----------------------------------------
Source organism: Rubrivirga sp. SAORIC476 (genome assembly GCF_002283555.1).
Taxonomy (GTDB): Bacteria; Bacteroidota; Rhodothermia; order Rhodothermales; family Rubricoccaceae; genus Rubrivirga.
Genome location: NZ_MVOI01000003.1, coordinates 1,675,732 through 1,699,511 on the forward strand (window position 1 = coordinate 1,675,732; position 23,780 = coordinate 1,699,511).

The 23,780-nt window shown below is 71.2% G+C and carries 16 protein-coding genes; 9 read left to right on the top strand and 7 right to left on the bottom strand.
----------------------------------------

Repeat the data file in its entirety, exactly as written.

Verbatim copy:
Source organism: Rubrivirga sp. SAORIC476 (genome assembly GCF_002283555.1).
Taxonomy (GTDB): Bacteria; Bacteroidota; Rhodothermia; order Rhodothermales; family Rubricoccaceae; genus Rubrivirga.
Genome location: NZ_MVOI01000003.1, coordinates 1,675,732 through 1,699,511 on the forward strand (window position 1 = coordinate 1,675,732; position 23,780 = coordinate 1,699,511).

The 23,780-nt window shown below is 71.2% G+C and carries 16 protein-coding genes; 9 read left to right on the top strand and 7 right to left on the bottom strand.